A bit of excitement this week. On Monday I received a phone call from the producer of “The Why Factor” on the BBC World Service and on Wednesday he and the presenter, Mike Williams, turned up to interview me and Lou. We spent an hour and a half answering questions into a microphone. It was quite emotional going over our lives and trying to put ideas and feelings into words but it was also a great opportunity to promote Painted Ladies and Jasmine Frame, transsexual detective. The show should go out in the next couple of weeks, and Grayson Perry is supposed to be on it too.
I’m also getting ready for next Wed. (27th) and the first performance of “Jasmine and me” at The Sitting Room, Ludlow (8 p.m.). I hope its a fascinating insight into Jasmine’s crime investigations and life as a transsexual. I hope there’s an audience…
So after all that, here’s the next episode of Blueprint.
Blueprint, part 12
Jasmine sat at the desk in their shared study. The estate agent had listed it as the third bedroom in their house but Jasmine wondered how a bed could be fitted in the tiny room or if that impossible task was achieved how the door could be opened. Probably the room’s most likely use by the young couples who bought these houses was as a nursery. Jasmine could imagine the room filled by a cot and baby’s things. The walls would be decorated with pictures of fairy-tale characters, gruffaloes, hungry caterpillars and the strange beings from children’s TV that were cult-watching in student days such as the Tele-tubbies.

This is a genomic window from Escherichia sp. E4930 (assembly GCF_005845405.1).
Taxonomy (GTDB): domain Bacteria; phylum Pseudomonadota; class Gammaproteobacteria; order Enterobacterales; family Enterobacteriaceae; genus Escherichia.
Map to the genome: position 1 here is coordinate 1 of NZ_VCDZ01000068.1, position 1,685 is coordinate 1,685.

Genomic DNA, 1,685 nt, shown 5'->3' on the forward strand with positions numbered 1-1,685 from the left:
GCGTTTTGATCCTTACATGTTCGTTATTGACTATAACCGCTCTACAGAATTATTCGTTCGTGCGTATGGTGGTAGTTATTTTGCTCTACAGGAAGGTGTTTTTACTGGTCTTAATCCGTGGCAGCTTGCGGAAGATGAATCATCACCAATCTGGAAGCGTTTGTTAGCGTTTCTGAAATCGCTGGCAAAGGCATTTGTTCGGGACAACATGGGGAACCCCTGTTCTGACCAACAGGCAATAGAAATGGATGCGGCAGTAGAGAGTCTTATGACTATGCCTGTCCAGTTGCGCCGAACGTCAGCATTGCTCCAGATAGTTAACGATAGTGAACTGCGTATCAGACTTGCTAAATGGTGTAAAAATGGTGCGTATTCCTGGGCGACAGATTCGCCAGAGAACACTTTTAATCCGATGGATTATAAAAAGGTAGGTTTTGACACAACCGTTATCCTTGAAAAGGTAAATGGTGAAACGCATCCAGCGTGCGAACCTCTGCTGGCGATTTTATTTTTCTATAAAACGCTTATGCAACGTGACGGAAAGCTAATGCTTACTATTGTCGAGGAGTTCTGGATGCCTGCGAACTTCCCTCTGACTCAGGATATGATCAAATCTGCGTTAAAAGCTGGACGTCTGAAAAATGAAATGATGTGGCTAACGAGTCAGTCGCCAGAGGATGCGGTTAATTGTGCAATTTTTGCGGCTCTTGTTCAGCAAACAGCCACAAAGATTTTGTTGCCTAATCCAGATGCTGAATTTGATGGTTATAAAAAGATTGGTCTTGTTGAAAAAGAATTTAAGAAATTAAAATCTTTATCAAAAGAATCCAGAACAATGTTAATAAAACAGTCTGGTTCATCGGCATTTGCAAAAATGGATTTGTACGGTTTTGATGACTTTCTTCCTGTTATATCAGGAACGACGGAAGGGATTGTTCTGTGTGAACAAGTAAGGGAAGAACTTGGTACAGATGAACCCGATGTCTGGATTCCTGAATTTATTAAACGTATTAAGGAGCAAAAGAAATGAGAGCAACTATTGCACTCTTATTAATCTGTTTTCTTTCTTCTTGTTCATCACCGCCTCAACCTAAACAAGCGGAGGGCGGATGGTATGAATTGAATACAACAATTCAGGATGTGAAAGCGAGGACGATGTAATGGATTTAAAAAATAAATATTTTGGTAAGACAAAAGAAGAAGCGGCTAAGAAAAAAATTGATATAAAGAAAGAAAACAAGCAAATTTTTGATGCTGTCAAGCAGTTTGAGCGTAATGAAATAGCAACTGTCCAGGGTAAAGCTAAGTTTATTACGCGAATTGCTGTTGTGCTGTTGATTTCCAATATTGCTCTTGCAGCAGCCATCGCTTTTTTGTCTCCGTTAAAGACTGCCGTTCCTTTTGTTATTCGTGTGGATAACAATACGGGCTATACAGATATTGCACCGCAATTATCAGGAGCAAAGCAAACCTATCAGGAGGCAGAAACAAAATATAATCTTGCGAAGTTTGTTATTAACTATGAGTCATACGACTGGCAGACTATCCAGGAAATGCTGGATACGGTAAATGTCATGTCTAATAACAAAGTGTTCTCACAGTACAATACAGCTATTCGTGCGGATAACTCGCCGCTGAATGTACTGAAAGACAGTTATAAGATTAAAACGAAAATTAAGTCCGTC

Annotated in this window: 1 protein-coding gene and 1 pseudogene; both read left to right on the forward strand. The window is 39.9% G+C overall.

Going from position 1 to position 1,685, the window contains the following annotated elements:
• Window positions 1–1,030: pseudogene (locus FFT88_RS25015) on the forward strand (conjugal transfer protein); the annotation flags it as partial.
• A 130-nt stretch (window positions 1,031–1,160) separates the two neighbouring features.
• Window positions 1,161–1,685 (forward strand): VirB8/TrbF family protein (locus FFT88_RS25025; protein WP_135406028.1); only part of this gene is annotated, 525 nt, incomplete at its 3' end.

Jasmine doubted the room would ever be a nursery while she and Angela were the occupiers. Children had been mentioned shortly after they were married and Jasmine had learned that Angela was keen – but not yet. Angela had her own career which she wished to follow before being burdened by pregnancy and child-rearing. Jasmine liked children but whenever she imagined herself playing with or looking after young children she saw herself as the mum or favourite aunt not the dad. As the need to become the woman she believed herself to be grew, Jasmine realised that the chance of her fathering a child diminished. She knew she could never bear children herself but once she had gender reassignment surgery the chance of siring her own children would be zero. Jasmine knew that Angela understood this but it had become one of the unspoken matters in their discussions about her likely transition.